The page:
In an alternative embodiment, the bypass means 34 can also be formed by a diode which is poled in the reverse direction, for example a Zener diode. The reverse voltage of the diode is dimensioned such that it is above the charging voltages which occur in the normal charging mode and thus does not influence the normal charging process, but is below the reverse voltage of the protective diode 36. In an emergency, i.e., when the storage voltage is no longer sufficient for operation of the monitoring unit 24, a special external emergency charging device is used at the start of recharging, which external emergency charging device differs from the external charging device which is used for the normal charging process essentially in that it provides for a charging voltage to be produced which is much higher than in a normal charging process and above the reverse voltage of the bridging diode 34, but below the reverse voltage of the protective diode 36. In this way, bridging of the control/switching element 20 is achieved by the emergency charging device. Instead of using a special emergency charging device, the normal charging device can also be provided with a switchable emergency charging mode. However, when a storage voltage is reached which again is sufficient for reliable operation of the monitoring unit 24, the emergency charging mode should be terminated to again block the bridging diode 34, and thus, to re-activate the normal charging function and especially to prevent overcharging.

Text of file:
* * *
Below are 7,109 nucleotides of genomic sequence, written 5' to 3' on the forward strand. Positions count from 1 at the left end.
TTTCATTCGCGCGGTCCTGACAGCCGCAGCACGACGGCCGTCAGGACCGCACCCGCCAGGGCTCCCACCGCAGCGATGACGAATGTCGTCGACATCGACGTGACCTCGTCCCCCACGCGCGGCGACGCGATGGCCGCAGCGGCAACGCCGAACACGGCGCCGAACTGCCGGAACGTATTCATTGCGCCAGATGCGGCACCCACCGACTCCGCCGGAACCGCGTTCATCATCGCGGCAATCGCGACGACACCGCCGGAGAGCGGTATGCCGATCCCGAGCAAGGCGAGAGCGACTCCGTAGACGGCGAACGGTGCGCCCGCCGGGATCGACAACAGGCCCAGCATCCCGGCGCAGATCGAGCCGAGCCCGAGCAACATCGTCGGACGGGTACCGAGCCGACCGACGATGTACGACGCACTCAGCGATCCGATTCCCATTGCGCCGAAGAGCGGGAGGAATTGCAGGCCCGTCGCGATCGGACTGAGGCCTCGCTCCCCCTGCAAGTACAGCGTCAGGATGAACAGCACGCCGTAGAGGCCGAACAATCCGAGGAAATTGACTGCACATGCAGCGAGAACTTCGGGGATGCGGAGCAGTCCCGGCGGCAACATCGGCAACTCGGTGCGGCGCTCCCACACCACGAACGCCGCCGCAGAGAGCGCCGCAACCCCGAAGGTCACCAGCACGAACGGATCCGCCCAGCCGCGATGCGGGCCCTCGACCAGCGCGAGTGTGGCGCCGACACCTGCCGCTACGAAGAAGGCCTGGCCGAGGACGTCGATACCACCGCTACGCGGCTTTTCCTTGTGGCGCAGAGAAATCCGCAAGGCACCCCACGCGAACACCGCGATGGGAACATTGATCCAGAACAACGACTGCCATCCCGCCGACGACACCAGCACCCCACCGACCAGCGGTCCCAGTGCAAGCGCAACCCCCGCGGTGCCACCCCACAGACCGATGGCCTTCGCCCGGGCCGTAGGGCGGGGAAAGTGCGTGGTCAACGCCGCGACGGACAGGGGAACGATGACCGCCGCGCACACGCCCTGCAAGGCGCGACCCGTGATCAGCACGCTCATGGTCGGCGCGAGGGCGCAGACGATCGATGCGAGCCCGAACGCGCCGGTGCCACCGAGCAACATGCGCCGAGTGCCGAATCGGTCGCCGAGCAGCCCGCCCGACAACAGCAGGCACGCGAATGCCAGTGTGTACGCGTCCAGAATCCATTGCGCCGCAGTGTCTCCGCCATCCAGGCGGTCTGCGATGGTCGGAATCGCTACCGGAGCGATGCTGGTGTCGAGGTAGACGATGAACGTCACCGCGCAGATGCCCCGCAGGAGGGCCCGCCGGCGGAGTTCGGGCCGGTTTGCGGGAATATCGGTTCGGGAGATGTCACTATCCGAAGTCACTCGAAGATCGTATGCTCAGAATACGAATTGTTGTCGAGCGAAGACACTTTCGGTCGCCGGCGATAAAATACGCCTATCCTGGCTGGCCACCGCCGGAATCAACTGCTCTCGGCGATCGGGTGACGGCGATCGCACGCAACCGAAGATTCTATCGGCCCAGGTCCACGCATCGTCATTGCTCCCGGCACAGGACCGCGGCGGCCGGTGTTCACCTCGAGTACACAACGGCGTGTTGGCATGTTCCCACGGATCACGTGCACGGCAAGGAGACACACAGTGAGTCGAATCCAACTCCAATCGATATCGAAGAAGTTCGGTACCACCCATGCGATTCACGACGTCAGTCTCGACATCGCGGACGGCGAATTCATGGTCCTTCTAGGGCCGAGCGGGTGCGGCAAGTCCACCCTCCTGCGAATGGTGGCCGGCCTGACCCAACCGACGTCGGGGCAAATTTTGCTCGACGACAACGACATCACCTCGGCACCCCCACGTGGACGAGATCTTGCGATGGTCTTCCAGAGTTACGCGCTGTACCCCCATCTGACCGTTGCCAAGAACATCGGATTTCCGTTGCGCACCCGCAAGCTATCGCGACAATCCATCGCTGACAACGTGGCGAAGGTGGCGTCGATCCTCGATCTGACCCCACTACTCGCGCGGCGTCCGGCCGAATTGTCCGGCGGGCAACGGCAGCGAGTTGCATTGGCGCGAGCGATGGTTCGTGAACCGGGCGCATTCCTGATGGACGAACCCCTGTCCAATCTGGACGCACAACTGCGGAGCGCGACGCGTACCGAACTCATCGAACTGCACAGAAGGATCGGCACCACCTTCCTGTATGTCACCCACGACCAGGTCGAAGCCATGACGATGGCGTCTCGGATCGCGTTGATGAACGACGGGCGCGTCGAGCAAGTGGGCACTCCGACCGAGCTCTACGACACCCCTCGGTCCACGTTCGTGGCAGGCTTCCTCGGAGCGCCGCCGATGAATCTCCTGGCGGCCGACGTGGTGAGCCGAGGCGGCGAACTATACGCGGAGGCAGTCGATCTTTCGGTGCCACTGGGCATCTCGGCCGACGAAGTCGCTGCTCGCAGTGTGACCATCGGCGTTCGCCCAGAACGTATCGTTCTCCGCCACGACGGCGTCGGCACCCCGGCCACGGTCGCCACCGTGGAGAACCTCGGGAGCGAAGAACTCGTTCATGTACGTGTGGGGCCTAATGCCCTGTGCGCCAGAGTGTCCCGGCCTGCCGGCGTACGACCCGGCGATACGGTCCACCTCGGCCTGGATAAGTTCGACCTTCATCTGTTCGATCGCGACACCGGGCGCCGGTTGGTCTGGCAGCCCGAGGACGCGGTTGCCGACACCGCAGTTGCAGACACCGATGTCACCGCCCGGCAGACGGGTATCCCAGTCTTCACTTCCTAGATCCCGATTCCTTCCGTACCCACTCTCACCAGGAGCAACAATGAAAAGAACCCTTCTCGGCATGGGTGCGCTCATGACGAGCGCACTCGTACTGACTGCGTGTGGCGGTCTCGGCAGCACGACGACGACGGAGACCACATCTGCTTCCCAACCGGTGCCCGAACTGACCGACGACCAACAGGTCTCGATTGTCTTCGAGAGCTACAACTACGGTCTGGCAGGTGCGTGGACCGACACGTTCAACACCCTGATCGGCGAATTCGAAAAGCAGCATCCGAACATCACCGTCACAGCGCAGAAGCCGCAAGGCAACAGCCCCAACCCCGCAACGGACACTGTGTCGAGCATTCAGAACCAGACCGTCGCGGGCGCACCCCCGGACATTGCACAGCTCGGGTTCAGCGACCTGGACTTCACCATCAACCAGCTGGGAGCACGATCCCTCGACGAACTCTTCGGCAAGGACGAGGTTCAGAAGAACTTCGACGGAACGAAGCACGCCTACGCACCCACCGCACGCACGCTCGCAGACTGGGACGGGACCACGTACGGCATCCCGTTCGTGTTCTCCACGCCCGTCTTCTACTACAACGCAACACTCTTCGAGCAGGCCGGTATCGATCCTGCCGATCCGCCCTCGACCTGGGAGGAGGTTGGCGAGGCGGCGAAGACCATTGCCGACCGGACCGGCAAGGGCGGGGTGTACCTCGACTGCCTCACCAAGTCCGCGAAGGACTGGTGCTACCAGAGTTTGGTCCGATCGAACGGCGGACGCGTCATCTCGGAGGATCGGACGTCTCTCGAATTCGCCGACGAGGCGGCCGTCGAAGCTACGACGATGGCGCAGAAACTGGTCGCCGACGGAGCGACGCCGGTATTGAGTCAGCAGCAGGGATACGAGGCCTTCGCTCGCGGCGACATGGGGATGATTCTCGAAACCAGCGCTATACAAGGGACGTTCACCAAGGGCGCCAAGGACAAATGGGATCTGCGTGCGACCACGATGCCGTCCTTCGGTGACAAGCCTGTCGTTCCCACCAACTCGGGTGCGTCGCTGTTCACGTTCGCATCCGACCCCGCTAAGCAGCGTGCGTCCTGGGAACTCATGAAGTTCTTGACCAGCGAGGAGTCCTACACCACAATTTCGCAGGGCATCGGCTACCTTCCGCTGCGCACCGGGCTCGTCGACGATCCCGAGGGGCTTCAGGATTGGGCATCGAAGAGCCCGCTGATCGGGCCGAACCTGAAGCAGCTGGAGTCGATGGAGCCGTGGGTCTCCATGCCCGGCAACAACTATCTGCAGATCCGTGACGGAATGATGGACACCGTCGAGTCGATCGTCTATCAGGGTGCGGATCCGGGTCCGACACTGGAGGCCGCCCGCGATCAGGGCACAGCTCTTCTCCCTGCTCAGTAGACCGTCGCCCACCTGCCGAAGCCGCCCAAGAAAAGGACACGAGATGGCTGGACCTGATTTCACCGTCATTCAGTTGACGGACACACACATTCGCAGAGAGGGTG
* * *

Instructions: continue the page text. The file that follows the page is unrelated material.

By means of the bypass unit 34 it is thus ensured that recharging by external activation is possible even when the storage 14 is completely discharged.

Patent Citations
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Referenced by
Citing PatentFiling datePublication dateApplicantTitle
US7171273Jul 6, 2004Jan 30, 2007Cochlear LimitedTranscutaneous power optimization circuit for a medical implant
US7999515Jul 26, 2004Aug 16, 2011Cochlear LimitedBattery characterization technique accounting for offset error
US8180452Jan 17, 2007May 15, 2012Cochlear LimitedTranscutaneous power optimization circuit for a medical implant
WO2006022645A1 *Jul 26, 2004Mar 2, 2006Cochlear AmericasBattery characterization technique
Classifications
U.S. Classification320/122
International ClassificationA61N1/378
Cooperative ClassificationA61N1/3787
European ClassificationA61N1/378C
Legal Events
DateCodeEventDescription
Oct 28, 2010FPAYFee payment
Year of fee payment: 8
Jun 15, 2006FPAYFee payment
Year of fee payment: 4
Apr 4, 2002ASAssignment
Owner name: COCHLEAR LIMITED, AUSTRALIA
Free format text: ASSIGNMENT OF ASSIGNORS INTEREST;ASSIGNOR:IMPLEX AG HEARING TECHNOLOGY;REEL/FRAME:012754/0624
Effective date: 20011212
Owner name: COCHLEAR LIMITED 14 MARS ROAD LANE COVE NSW AUSTRA
Owner name: COCHLEAR LIMITED 14 MARS ROADLANE COVE NSW, (1)206
Free format text: ASSIGNMENT OF ASSIGNORS INTEREST;ASSIGNOR:IMPLEX AG HEARING TECHNOLOGY /AR;REEL/FRAME:012754/0624
Apr 3, 2001ASAssignment
Owner name: IMPLEX AKTIENGESELLSCHAFT HEARING TECHNOLOGY, GERM
Free format text: ASSIGNMENT OF ASSIGNORS INTEREST;ASSIGNORS:BOBERSCHMIDT, WERNER;LEYSIEFFER, HANS;REEL/FRAME:011668/0732
Effective date: 20010306
Owner name: IMPLEX AKTIENGESELLSCHAFT HEARING TECHNOLOGY MUNCH
Free format text: ASSIGNMENT OF ASSIGNORS INTEREST;ASSIGNORS:BOBERSCHMIDT, WERNER /AR;REEL/FRAME:011668/0732